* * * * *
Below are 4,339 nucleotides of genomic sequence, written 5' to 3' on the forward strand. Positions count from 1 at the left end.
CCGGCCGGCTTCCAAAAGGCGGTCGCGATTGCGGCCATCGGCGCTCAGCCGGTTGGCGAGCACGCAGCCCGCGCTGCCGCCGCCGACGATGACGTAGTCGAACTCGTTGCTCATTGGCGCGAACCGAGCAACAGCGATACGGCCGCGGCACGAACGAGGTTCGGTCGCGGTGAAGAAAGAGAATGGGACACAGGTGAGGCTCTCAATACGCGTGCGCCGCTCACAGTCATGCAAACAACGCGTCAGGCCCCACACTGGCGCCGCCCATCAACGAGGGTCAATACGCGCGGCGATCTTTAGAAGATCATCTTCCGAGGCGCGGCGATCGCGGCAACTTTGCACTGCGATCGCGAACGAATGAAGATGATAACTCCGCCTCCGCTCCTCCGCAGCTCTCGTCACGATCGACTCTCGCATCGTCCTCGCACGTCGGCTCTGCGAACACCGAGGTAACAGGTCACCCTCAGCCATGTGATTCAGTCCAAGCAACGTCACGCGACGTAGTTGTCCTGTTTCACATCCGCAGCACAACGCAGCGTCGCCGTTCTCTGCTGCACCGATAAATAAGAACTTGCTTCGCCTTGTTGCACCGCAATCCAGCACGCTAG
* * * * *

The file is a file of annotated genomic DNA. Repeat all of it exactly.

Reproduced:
Below are 4,339 nucleotides of genomic sequence, written 5' to 3' on the forward strand. Positions count from 1 at the left end.
CCGGCCGGCTTCCAAAAGGCGGTCGCGATTGCGGCCATCGGCGCTCAGCCGGTTGGCGAGCACGCAGCCCGCGCTGCCGCCGCCGACGATGACGTAGTCGAACTCGTTGCTCATTGGCGCGAACCGAGCAACAGCGATACGGCCGCGGCACGAACGAGGTTCGGTCGCGGTGAAGAAAGAGAATGGGACACAGGTGAGGCTCTCAATACGCGTGCGCCGCTCACAGTCATGCAAACAACGCGTCAGGCCCCACACTGGCGCCGCCCATCAACGAGGGTCAATACGCGCGGCGATCTTTAGAAGATCATCTTCCGAGGCGCGGCGATCGCGGCAACTTTGCACTGCGATCGCGAACGAATGAAGATGATAACTCCGCCTCCGCTCCTCCGCAGCTCTCGTCACGATCGACTCTCGCATCGTCCTCGCACGTCGGCTCTGCGAACACCGAGGTAACAGGTCACCCTCAGCCATGTGATTCAGTCCAAGCAACGTCACGCGACGTAGTTGTCCTGTTTCACATCCGCAGCACAACGCAGCGTCGCCGTTCTCTGCTGCACCGATAAATAAGAACTTGCTTCGCCTTGTTGCACCGCAATCCAGCACGCTAG